Sinema led the Bipartisan Safer Communities Act into law, investing $1 billion in mental health funding for Arizona students
FLAGSTAFF – Arizona senior Senator Kyrsten Sinema hosted a roundtable with education professionals from Northern Arizona University (NAU) to discuss the workforce pipeline for school counselors, psychologists, and social workers, and highlight how her Bipartisan Safer Communities law provides schools with resources to address mental health challenges and expand mental health access for students.
“Arizona schools play a critical role in fostering growth, education, and socialization of our youth — and school psychologists, counselors, and social workers deserve the support needed to help our students succeed. Our Bipartisan Safer Communities law makes historic investments expanding mental health resources to help children learn and grow in healthy, supportive environments, and make our communities safer, more vibrant places,” said Sinema, sponsor and lead negotiator of the Bipartisan Safer Communities law.
The roundtable was hosted at NAU and featured Dr. Ramona Mellott, Dean, College of Education; Dr. Sara Abercrombie, Chair, Department of Educational Psychology; Dr. Shane Haberstroh, Professor, Clinical Mental Health Counseling Program; Dr. Evelyn Burrell, Director, Clinical Psychology Program; Dr. Carlos Calderon, Coordinator School Psychology Program; Dr. Natalie Cawood, Chair, Department of Social Work; Dr. Brandie Reiner, Lecturer, Department of Social Work; Dr. Kathy Bohan, Associate Professor Emerita; Katy Yanez, NAU Associate Vice President, External Affairs and Partnerships; and Karen Pugliesi, Interim Executive Vice-President and University Provost.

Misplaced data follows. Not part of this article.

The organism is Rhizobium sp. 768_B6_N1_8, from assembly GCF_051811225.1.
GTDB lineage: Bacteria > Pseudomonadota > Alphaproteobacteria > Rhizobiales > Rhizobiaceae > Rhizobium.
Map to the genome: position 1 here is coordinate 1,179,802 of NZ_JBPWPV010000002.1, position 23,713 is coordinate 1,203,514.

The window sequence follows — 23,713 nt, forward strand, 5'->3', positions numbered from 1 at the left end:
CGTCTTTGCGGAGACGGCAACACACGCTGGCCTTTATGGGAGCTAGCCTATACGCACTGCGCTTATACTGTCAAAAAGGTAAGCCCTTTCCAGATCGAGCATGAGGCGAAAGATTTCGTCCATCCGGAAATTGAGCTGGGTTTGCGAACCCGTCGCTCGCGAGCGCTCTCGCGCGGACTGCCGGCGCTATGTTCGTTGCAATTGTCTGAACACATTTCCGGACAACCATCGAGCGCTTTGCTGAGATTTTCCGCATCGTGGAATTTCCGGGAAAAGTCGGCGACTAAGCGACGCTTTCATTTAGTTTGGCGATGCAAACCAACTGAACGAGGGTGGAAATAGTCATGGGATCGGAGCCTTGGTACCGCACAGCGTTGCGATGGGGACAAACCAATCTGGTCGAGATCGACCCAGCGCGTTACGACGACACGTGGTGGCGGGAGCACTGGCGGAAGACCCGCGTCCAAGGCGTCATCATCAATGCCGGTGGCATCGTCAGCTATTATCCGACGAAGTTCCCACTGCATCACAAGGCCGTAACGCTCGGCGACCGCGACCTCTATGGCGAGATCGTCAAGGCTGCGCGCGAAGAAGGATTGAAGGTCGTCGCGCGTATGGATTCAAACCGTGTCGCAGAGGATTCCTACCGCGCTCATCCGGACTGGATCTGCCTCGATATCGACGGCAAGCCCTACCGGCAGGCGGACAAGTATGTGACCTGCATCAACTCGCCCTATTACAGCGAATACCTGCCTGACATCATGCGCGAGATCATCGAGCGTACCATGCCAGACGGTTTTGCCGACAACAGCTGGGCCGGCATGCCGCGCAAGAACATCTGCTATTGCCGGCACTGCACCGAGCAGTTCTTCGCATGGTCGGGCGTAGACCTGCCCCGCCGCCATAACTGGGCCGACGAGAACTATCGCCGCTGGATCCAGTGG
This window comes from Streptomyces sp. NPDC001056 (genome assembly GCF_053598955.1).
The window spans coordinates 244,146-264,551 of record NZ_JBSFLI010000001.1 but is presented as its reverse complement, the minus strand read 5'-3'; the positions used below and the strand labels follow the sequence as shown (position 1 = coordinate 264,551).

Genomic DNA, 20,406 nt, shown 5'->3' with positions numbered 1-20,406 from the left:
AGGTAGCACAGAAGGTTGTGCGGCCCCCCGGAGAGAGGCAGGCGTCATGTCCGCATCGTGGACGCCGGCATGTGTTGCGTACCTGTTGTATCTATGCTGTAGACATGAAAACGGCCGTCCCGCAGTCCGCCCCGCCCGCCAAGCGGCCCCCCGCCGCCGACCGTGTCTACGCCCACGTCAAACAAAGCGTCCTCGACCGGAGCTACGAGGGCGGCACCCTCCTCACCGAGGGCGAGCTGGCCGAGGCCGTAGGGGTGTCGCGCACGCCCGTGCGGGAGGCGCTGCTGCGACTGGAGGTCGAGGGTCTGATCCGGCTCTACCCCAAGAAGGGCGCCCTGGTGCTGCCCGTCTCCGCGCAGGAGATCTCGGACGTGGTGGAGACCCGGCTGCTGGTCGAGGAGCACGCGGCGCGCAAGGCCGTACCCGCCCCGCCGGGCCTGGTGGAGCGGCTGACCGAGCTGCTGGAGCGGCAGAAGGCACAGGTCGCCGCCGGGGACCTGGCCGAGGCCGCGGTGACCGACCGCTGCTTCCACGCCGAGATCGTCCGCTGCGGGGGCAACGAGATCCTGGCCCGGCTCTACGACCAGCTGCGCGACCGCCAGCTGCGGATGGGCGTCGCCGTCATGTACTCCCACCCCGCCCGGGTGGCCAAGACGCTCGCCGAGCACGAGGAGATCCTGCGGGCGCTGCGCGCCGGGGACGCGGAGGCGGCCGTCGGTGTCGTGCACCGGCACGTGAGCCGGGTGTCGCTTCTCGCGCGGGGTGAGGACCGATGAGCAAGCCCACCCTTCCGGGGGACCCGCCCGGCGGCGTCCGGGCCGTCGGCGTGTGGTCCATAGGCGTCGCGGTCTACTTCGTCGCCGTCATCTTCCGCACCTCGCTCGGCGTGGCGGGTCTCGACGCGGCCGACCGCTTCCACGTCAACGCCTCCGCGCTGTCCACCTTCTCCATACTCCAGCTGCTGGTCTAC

Sinema’s Bipartisan Safer Communities Act – which was signed into law in June – includes funding for school-based mental health and supportive services, investments in children and family mental health services, support for state crisis intervention orders, funding for school safety resources, protections for victims of domestic violence, and more.
During the meeting, Sinema highlighted how her bipartisan law provides $500 million in funding to the School Based Mental Health Service Professionals Demonstration Grant, which will help train and diversify the pipeline of school counselors, school social workers, and school psychologists.
Additionally, Sinema pointed to the added $500 million investment through the School Based Mental Health Services Grant Program to increase the number of qualified mental health service providers that offer school based mental health services to students in school districts with demonstrated need. These funds will support innovative partnerships between institutions of higher education, like Northern Arizona University, and eligible schools and school districts to help accelerate training and placement of qualified mental health professionals.